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What size print should I order?

Before choosing the size you want, there are a few questions you need answers to. One is how will you frame it? All prints come on paper even if it is of an oil painting, so every frame will need the enclose the print (glass). When framing you also need to figure out if you prefer a mat or a frame without a mat. The mat will make the frame much larger, but sometimes prints look better when matted. 

Another question you should ask is what is the space like around the print? If you are hanging this over your bed or a couch I would suggest going as large as you can with no mat, if this is going on a gallery wall, I suggest small with a mat. 

The best way to know what size works for you is to find a piece of paper or cardboard, cut it to the size, and tape it up in the place you want to hang your artwork. Live with it for a few days and see if you feel good about the size and placement. 

When looking for the right size of the frame just be sure the “window” of the frame says the same size as the print. All frames will vary and there should be some overlap of the artwork behind the frame. Pay attention to the overall size of the frame just in case it doesn’t fit your space. 

All prints are fairly standard sizes and should be easy to find a frame for. Ikea has some strange sizes so be aware. If there is a size you want and don’t see offered, just contact me at and I should be able to help you with that!

What is the difference between a print replica and an original and why is the pricing so different?

An original work of art means that this is the actual painting from the artist. There is only one. A print replica is a reproduction of the artwork either scanned or a picture and printed on fine linen paper. Print replicas are a lot less in money for a few reasons:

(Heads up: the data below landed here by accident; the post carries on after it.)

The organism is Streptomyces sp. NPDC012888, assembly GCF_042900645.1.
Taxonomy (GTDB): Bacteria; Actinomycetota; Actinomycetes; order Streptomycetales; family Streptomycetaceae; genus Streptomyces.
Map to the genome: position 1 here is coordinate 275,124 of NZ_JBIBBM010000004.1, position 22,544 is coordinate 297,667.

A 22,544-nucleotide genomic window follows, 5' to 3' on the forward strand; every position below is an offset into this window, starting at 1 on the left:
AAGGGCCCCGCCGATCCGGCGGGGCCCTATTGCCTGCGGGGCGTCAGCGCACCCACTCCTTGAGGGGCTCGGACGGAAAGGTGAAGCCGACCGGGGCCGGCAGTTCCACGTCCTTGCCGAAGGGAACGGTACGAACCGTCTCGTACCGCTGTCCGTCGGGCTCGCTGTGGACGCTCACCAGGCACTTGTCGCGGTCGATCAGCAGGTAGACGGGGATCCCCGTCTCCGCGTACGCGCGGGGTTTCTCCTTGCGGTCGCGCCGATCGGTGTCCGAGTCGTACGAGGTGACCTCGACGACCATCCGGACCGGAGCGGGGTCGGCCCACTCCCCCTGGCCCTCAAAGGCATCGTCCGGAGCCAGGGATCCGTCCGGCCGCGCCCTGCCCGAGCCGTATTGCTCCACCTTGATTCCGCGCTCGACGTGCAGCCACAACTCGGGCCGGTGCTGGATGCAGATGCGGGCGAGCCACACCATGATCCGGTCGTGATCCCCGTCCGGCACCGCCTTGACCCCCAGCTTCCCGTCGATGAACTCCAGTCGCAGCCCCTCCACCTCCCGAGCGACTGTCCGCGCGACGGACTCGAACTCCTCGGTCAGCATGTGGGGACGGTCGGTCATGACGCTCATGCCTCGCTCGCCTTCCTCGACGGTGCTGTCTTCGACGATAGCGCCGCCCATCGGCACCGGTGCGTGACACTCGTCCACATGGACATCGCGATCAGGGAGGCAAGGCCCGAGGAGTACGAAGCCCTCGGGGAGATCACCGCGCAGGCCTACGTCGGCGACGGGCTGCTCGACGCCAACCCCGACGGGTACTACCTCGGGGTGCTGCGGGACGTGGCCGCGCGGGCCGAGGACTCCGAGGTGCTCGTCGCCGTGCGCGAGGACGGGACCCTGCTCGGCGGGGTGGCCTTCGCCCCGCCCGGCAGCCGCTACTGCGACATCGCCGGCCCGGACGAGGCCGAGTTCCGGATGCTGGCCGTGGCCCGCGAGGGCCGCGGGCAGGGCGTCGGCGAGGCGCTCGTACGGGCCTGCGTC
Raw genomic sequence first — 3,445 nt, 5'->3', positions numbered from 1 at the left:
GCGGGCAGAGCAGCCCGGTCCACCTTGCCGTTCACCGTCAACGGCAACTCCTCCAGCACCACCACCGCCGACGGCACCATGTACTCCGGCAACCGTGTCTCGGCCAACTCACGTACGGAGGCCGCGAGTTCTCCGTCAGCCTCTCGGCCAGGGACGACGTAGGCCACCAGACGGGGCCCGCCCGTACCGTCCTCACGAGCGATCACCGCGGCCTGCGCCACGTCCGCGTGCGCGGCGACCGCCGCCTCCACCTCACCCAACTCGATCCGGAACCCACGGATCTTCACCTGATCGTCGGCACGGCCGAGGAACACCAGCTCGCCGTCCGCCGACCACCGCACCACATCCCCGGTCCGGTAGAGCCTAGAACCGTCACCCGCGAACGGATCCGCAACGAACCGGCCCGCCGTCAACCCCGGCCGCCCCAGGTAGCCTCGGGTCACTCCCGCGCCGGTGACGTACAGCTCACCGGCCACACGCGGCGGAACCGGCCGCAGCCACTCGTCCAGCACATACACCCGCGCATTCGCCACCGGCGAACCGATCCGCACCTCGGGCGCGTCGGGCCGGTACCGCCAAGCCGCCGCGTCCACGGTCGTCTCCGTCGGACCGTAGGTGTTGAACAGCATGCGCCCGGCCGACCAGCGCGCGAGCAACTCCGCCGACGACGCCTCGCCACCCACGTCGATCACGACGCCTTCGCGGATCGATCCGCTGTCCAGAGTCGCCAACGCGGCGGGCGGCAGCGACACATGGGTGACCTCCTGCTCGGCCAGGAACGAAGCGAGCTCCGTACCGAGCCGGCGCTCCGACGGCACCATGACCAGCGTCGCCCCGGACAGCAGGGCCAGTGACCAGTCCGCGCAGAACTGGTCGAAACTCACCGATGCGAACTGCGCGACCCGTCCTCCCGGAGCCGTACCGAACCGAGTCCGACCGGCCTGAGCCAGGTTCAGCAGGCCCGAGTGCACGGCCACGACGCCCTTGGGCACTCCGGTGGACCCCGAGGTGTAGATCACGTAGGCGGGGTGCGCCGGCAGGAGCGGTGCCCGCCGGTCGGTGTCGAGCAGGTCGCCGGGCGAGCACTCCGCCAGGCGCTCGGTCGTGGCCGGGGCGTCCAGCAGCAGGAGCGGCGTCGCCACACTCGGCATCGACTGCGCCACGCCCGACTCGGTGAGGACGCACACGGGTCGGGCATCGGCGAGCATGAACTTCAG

One, they are less valuable. This is not the original work, there is just ink and paper.

Two, the materials to print are a lot less expensive than the paints and canvas/paper used in an original. 

Where do I get frames?

I am kind of a frame hoarder! I change them constantly and I love when a frame looks perfect with the art. My biggest advice is to find the frame that works for the art, not the other way around. And another tip is that you get what you pay for when it comes to frames. I am slowly replacing my cheap Ikea frames with nicer frames all over my home. 

For a more budget-friendly option: Ikea, Target, or Homegoods are great places to go. Target has started selling “poster” frames (large frames with no mats) and they don’t look half bad! Amazon is another great place to look, especially for larger frames. 

There are many professional framing places to go. is an example where you send them your artwork and they will frame it for you. They are much higher quality and much higher in price. 

If you are framing an original oil painting on canvas the best frame will be a floating frame. This is a frame that lets the canvas sit in the frame without putting pressure on all the sides. This can also be done professionally, or I had had great luck finding nice frames on Amazon.

Still have unanswered questions?

find me @daniwhitefineart

Newport News, Virginia


Dani White Fine Art creates ethereal art with movement and color for those who want to surround themselves with what makes them happy in their home.